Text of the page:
When to Contact a Lawyer on a Real Estate Dispute
Real estate disputes come up all the time – and in a fluctuating market like the one we’re in today, they are much more common. Both sellers and buyers find themselves in the process of pursuing litigation or defending themselves against claims. Your real estate agent is an important advisor in any real estate transaction, but how do you know when you need to get in touch with a real estate lawyer?
We’ll cover the three most common real estate disputes and how to know when you should consider consulting a lawyer.
What are the most common real estate disputes?
Buying a home is likely the largest financial transaction most people make. It’s disappointing when an unexpected issue pops up, and it can add stress to the entire process. Let’s talk about some of the most real estate-related situations where disagreements can happen.
Breach of Contract
Because real estate transactions are heavily dependent on the contract, breach of contract claims are very common. Many real estate contracts are templated, so if you have a unique situation or want to ensure you are adequately protected throughout the transaction, you may want to have an attorney review your real estate contract.
One important thing to consider is that over 70% of real estate litigation happens on For Sale By Owner transactions (meaning the seller doesn’t use an agent and represents themselves). If you’re considering selling your own property, take some time to consider having an agent or a lawyer assist you with the contract.
Real estate litigation doesn’t just occur between a buyer and seller; it can be directed at the real estate agent too. If your agent doesn’t act in your best interest or they are in breach of their agreement with you, you should consider litigation.
It’s unfortunate, but real estate agents do make mistakes that cost their clients significant amounts of money. Whether it’s because of overlooked contract details or incorrect information that negatively affects the buyer or seller, you do have the right to take legal action against your agent.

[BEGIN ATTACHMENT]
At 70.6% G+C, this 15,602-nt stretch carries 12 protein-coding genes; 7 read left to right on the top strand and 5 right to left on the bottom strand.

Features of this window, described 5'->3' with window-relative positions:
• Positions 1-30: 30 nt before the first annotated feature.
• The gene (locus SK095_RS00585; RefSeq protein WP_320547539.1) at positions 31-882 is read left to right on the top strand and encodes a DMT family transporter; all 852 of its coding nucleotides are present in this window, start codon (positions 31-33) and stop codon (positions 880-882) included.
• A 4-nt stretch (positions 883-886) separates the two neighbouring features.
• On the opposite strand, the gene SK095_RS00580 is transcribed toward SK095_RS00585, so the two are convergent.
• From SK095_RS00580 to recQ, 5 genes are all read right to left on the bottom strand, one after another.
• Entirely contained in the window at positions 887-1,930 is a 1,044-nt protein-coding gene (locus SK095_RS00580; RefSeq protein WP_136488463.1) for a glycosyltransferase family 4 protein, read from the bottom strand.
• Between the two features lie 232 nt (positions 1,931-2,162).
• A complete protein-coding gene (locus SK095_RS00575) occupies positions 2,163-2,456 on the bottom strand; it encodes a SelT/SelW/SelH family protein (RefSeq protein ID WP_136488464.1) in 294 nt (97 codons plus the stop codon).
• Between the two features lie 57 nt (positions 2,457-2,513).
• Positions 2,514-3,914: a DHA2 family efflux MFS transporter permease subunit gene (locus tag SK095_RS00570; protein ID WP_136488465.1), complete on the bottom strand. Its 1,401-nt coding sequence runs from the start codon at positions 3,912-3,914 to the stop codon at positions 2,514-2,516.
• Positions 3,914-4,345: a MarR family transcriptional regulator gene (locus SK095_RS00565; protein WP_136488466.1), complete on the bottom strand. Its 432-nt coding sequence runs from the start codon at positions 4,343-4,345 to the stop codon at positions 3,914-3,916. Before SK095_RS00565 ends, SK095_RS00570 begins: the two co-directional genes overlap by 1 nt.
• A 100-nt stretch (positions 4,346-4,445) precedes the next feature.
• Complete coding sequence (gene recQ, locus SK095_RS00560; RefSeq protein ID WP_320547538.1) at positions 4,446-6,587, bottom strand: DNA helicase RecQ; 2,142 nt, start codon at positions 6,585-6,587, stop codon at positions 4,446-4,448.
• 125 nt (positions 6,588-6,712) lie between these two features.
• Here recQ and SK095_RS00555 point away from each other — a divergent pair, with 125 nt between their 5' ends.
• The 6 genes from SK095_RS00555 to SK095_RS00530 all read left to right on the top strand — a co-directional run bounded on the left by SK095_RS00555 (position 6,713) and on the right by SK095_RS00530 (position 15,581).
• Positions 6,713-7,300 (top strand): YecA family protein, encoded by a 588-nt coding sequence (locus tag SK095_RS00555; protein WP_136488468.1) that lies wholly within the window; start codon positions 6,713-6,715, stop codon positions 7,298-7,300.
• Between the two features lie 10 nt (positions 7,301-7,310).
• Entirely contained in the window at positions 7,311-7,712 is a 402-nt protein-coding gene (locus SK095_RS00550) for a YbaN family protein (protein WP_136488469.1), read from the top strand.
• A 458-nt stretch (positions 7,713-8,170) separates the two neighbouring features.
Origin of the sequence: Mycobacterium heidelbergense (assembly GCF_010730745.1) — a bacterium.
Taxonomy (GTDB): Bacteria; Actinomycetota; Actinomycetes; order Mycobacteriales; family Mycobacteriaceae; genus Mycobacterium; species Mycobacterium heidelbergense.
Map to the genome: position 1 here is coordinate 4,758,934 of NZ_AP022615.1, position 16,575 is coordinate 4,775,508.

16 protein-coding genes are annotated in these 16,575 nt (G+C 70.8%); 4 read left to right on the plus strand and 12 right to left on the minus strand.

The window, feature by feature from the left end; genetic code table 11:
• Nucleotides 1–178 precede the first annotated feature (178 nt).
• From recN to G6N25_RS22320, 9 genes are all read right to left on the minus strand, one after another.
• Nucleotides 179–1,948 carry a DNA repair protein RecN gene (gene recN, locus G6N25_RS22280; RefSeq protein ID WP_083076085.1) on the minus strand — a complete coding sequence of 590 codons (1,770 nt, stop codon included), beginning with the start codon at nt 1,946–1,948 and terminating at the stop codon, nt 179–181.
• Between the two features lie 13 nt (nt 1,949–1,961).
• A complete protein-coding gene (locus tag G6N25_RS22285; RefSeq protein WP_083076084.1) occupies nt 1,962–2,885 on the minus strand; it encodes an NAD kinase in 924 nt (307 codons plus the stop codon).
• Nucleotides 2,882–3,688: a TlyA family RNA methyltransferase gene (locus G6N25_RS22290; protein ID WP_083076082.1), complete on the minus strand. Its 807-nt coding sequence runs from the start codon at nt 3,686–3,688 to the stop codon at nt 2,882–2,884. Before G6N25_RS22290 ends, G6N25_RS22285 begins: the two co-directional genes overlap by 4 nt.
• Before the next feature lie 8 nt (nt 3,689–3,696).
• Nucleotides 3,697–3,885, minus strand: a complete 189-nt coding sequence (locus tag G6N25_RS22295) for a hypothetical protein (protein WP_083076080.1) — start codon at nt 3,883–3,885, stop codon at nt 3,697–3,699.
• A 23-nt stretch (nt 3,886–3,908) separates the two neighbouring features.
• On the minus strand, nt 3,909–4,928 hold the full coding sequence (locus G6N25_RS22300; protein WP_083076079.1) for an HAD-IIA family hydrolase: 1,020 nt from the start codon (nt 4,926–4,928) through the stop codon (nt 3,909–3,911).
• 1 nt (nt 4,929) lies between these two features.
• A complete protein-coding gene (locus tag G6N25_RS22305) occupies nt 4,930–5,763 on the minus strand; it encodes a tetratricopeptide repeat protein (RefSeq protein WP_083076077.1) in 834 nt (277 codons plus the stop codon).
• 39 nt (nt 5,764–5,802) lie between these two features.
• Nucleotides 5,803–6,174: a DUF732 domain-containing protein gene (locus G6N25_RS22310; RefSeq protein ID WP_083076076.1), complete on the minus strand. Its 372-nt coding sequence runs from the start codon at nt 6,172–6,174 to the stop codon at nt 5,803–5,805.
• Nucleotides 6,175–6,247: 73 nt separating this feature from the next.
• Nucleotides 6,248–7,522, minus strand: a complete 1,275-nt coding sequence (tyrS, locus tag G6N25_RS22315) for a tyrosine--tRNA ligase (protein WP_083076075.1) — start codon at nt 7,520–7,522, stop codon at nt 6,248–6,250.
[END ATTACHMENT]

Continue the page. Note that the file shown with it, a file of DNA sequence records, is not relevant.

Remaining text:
Failure to Disclose a Property Defect
Let’s say you move into your new home, only to discover that the sewer line is damaged beyond repair. And what’s worse – the seller was aware of the issue and didn’t disclose it.
Property defects are common and a very valid reason for buyers to sue sellers. It’s critical that the buyer is able to prove that the seller was aware of the issue, not just that the issue exists. If the seller had no knowledge of the problem, there’s not a valid claim.
Working with a Real Estate Lawyer
If you’ve experienced any of the above situations, or you have questions about a transaction, you should consult an attorney. Real estate lawyers are well-versed in the unique property laws in your state. Don’t forget that every state also has varying statutes of limitations, so you need to file your case before the statute of limitations expires.
The McGonigle Law Team has represented individuals on all sides of real estate disputes, and we have the experience and insight to help you navigate your real estate issue.
Please get in touch with our team – we’re always available for a conversation about your situation.
The information contained herein is for general purposes only and does not constitute legal advice.
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